Aim of the present study is to provide a multifocal assessment of pragmatic abilities in patients with right hemisphere damage (RHD). Pragmatics refers to the ability to use language and non-verbal expressive means (e.g., gestures) to convey meaning in a given context, and it also involves the appropriate use of connotative elements such as rhythm and prosody. Patients with RHD frequently report a wide range of pragmatic disorders: despite the heterogeneity of their clinical profiles, these difficulties can seriously undermine their ability to effectively communicate in everyday situations. We analysed the performance of 17 patients with RHD and 17 healthy controls using the Assessment Battery for Communication, a clinical tool for assessing a wide range of pragmatic phenomena - both in comprehension and production - and considering different expressive means. The results suggest patients have difficulties both in comprehending and producing pragmatic phenomena of differing complexity; in particular, patients seem to be significantly impaired when dealing with non-verbal modality, i.e., gestures and facial expressions. Moreover a hierarchical cluster analysis revealed the presence of a number of clusters corresponding to different outcomes of pragmatic performance, in line with the heterogeneity of communicative profiles following RHD frequently reported in the literature.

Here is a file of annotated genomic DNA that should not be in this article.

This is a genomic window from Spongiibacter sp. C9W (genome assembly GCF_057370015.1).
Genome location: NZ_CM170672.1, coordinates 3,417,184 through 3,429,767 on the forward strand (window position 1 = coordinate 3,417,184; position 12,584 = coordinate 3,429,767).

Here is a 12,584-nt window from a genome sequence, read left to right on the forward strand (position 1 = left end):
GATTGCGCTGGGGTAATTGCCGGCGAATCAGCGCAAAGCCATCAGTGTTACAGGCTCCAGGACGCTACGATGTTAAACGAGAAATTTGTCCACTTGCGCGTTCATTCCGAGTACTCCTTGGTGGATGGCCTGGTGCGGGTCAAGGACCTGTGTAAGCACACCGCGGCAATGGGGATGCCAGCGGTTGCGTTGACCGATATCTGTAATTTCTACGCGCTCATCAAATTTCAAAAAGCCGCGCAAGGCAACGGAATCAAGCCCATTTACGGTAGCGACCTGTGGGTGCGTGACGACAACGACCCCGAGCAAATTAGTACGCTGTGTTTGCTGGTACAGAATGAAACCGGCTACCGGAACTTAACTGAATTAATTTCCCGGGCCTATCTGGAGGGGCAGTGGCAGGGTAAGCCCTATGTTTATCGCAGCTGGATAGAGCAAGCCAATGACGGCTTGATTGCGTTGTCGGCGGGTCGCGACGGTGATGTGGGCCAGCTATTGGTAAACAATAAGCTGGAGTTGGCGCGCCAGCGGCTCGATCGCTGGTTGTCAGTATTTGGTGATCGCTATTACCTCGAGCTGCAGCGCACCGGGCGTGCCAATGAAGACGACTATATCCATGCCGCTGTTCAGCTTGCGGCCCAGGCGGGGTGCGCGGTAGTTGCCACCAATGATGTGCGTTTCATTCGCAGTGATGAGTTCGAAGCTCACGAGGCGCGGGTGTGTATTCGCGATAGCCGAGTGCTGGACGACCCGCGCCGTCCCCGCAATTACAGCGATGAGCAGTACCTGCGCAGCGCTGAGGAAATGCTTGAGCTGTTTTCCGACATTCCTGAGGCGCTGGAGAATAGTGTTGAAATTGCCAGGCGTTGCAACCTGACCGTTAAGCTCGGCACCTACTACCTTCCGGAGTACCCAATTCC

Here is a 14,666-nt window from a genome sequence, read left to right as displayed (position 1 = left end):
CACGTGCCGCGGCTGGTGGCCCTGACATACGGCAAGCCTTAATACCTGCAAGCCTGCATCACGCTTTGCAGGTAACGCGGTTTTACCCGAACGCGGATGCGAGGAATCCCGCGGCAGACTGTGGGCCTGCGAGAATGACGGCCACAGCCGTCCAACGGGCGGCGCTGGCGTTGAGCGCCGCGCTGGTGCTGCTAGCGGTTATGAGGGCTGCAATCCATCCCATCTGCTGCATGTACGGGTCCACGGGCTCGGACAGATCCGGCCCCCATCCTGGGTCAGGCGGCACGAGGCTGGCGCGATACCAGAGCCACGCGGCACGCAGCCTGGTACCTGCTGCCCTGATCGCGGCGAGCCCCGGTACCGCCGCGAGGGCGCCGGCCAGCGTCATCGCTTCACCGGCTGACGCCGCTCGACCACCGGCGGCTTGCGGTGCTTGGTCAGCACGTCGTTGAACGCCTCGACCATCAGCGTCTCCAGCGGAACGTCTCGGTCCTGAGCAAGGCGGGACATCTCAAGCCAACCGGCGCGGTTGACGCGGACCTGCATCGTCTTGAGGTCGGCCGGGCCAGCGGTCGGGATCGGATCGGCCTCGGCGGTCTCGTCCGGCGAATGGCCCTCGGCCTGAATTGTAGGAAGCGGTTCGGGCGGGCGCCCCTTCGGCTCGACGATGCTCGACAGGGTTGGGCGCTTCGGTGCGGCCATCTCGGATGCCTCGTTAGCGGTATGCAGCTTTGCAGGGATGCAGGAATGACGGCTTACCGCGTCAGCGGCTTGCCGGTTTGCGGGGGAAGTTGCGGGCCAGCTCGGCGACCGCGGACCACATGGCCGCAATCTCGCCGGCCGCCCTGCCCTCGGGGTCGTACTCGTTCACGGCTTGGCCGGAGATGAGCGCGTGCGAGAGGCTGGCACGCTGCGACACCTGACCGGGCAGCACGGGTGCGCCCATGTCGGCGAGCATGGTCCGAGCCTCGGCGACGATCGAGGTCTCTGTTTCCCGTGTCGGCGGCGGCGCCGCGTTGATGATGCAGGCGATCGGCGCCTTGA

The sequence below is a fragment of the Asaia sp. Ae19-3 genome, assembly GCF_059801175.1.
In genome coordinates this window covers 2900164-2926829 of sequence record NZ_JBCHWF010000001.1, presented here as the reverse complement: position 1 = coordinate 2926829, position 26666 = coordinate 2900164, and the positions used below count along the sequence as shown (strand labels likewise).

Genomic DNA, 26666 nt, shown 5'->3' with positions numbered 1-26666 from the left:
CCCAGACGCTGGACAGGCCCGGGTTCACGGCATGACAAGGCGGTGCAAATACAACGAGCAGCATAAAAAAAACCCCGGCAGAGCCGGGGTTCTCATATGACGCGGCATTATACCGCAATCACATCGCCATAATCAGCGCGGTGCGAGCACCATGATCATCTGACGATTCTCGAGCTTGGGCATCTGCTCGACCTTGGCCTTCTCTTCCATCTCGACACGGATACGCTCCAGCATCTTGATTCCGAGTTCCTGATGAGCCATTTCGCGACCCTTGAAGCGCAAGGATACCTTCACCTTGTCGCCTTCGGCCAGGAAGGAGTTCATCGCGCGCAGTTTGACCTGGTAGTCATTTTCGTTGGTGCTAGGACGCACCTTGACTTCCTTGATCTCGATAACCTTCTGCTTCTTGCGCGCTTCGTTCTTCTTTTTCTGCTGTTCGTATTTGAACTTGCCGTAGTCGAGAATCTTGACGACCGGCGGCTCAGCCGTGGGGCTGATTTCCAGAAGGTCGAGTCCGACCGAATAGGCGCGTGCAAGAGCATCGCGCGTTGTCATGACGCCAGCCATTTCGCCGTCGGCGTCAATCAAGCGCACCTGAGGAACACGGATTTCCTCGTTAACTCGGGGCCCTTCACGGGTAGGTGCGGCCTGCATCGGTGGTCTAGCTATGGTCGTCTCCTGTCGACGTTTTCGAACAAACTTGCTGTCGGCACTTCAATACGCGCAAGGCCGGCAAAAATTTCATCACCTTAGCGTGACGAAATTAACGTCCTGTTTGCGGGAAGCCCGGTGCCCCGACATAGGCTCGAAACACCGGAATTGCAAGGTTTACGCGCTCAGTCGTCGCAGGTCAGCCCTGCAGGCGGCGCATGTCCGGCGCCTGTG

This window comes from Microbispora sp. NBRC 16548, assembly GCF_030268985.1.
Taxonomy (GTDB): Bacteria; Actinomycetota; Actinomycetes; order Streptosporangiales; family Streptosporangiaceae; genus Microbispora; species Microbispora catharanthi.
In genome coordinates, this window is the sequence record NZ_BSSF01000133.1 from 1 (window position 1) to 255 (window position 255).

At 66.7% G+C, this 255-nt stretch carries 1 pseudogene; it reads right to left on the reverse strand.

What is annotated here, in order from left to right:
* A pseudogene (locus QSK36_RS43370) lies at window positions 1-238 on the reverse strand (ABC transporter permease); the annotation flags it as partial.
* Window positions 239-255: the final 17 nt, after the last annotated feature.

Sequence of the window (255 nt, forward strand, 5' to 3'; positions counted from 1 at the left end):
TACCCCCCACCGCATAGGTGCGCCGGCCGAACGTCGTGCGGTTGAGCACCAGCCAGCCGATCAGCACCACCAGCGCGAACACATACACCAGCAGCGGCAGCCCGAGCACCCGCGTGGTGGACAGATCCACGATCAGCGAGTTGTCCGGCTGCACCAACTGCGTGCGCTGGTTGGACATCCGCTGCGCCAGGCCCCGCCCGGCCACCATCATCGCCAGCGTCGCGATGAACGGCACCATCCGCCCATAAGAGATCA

- Right hemisphere damage
ASJC Scopus subject areas
- Linguistics and Language
- Cognitive Neuroscience
- Experimental and Cognitive Psychology
- Arts and Humanities (miscellaneous)